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## Humus' code (Help with Geometry Shader)

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### #1french_hustler  Members

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Posted 10 August 2012 - 01:48 PM

Hello,
I am going over Hummus' deferred shading code. I'm a bit confused about the geometry shader during his deferred lighting pass.

So he basically calculates the lights' bounds in the geometry shader and passes constants ex, ey, and zw to do his calculations. I don't really understand the purpose of these values, more specifically the ratio he ends up sending over to the shader.

[source lang="cpp"]float ex = tanf(fov * 0.5f); float ey = ex * height / width; renderer->setShaderConstant1f("ex", 0.5f / ex); renderer->setShaderConstant1f("ey", 0.5f / ey); renderer->setShaderConstant2f("zw", projection.rows[2].zw());[/source]

Here is the box calculation function in the geometry shader:
[EDIT]: I have attached the shader file instead since for some reason a lot of the code was getting cut out using the code tags.

float ex = tanf(fov * 0.5f);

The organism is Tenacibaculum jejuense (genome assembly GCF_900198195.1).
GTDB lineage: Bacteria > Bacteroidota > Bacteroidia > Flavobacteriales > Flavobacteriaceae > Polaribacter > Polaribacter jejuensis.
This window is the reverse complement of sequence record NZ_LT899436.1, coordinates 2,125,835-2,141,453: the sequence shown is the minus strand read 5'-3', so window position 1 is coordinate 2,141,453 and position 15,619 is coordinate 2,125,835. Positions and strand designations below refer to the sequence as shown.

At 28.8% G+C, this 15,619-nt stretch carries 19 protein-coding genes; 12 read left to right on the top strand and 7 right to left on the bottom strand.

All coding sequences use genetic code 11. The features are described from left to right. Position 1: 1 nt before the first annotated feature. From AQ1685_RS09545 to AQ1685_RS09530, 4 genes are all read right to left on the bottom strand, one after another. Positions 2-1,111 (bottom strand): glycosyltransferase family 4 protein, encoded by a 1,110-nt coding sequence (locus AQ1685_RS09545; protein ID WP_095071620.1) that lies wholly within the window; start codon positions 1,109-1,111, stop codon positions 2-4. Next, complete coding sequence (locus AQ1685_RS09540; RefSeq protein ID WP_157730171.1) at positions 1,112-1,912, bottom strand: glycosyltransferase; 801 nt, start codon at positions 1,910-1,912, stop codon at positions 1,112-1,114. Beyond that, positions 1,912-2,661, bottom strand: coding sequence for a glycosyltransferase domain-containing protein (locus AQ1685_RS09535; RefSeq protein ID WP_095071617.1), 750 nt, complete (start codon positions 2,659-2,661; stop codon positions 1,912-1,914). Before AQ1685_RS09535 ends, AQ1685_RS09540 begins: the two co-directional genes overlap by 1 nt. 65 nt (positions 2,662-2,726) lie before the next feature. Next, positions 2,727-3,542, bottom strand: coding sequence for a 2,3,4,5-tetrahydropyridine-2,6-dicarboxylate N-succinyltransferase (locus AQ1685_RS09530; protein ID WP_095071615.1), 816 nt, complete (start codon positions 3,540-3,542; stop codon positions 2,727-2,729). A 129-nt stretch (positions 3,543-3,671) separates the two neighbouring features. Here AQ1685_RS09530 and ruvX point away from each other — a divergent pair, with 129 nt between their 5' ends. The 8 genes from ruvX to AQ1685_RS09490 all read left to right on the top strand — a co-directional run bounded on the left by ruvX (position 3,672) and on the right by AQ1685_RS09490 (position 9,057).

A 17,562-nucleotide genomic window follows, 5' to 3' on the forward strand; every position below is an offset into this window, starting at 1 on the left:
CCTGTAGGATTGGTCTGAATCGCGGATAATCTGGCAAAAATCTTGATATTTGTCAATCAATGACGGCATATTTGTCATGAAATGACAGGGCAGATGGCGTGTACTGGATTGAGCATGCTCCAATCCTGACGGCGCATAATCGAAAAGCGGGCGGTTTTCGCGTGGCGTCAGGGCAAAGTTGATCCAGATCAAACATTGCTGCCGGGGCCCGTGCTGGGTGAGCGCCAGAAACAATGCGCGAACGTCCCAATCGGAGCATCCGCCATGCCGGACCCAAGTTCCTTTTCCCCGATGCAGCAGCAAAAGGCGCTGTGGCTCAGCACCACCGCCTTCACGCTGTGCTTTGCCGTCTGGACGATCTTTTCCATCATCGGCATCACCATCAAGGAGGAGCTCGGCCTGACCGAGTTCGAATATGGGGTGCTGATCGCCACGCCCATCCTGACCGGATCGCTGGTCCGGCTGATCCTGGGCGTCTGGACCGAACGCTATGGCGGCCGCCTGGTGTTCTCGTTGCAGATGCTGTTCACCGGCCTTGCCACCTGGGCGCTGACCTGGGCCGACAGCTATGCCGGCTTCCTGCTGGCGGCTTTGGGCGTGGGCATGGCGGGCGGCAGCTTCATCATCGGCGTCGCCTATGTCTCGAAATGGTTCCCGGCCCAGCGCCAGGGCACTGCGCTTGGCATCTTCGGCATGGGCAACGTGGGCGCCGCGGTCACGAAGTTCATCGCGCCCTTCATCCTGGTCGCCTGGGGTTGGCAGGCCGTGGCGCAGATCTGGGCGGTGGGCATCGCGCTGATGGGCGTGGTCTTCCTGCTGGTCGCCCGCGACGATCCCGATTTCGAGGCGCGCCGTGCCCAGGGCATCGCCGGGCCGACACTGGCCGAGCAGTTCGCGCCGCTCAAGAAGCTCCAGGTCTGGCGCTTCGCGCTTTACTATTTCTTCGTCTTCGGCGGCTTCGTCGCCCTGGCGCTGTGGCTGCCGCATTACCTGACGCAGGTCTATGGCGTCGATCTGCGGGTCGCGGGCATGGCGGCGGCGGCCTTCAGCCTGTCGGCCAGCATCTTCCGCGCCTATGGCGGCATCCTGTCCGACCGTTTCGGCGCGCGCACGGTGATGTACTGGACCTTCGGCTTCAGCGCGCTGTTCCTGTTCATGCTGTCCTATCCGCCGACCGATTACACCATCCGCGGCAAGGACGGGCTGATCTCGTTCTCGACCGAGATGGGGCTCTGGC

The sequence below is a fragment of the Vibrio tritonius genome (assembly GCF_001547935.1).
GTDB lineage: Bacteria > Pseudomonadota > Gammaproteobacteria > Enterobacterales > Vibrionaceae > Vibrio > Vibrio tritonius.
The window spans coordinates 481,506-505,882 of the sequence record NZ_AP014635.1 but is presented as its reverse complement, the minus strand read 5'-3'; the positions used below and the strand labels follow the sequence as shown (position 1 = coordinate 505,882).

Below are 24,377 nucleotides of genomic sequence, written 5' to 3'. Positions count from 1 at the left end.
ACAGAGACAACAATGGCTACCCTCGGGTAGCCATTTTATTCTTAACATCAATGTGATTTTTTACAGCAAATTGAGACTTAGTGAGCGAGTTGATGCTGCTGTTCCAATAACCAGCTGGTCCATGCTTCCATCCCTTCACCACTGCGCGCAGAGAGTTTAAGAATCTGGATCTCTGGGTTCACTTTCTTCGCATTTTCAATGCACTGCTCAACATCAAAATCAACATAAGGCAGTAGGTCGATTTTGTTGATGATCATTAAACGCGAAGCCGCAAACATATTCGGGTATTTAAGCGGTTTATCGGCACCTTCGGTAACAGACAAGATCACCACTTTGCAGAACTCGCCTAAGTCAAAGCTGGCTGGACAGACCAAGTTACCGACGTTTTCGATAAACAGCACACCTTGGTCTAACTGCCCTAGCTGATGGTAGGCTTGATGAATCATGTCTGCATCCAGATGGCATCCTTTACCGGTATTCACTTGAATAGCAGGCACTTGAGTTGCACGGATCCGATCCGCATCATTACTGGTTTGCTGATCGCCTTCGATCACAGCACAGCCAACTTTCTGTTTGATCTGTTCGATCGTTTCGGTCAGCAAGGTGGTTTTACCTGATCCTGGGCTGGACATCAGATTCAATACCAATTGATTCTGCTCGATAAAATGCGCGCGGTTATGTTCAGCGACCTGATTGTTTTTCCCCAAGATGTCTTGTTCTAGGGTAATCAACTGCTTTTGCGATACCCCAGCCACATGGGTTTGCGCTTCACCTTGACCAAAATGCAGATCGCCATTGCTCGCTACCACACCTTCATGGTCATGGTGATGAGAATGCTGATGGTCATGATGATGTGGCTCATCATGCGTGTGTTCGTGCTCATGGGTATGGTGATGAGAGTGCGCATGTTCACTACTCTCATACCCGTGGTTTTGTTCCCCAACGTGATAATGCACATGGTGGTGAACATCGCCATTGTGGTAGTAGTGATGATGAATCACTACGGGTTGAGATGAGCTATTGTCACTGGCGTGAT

float ey = ex * height / width;

At this point ex is 1/2 the near plane's width and ey 1/2 the near plane's height right?

But why does he do:
Wouldn't that be 1/w and 1/h?

Also what does a, b, f represent exactly in this section:
// Compute extents in X
float Lxz = dot(lightPos.xz, lightPos.xz); // This gives me the quare of the magnitude
float iLxz = 1.0 / Lxz;
float a = radius * lightPos.x * iLxz;
float b = (radiusSqr - lightPos.z * lightPos.z) * iLxz;
float f = -b + a * a;

In the geometry shader, how does this work exactly?
zn = saturate(zw.x + zw.y / z0);
zf = saturate(zw.x + zw.y / z1);
zw.x and zw.y represent proj[2][2] and proj[2][3]. How do those elements of the matrix help figure out zn and zf? The 3rd row isn't part of the translation....

This is a proj mat in dx:
2*zn/w 0 0 0
0 2*zn/h 0 0
0 0 zf/(zf-zn) 1
0 0 zn*zf/(zn-zf) 0
So isn't proj[2][3] always 1?

And how does the whole ex, ey make sense?
float x0 = saturate(0.5 - N0 * ex);
float x1 = saturate(0.5 - N1 * ex);
&
float y0 = saturate(0.5 - N0 * ey);
float y1 = saturate(0.5 - N1 * ey);

Also, is there a reason for which he insists on using multiplications for his divisions? Is it more efficient to do x*0.5 than x/2.0?

#### Attached Files

Edited by french_hustler, 13 August 2012 - 11:32 AM.

### #2french_hustler  Members

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Posted 13 August 2012 - 10:35 AM

Bump...

Thank you.

### #3french_hustler  Members

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Posted 14 August 2012 - 01:49 PM

http://www.gamasutra.com/view/feature/131351/the_mechanics_of_robust_stencil_.php?page=6

Makes sense now.

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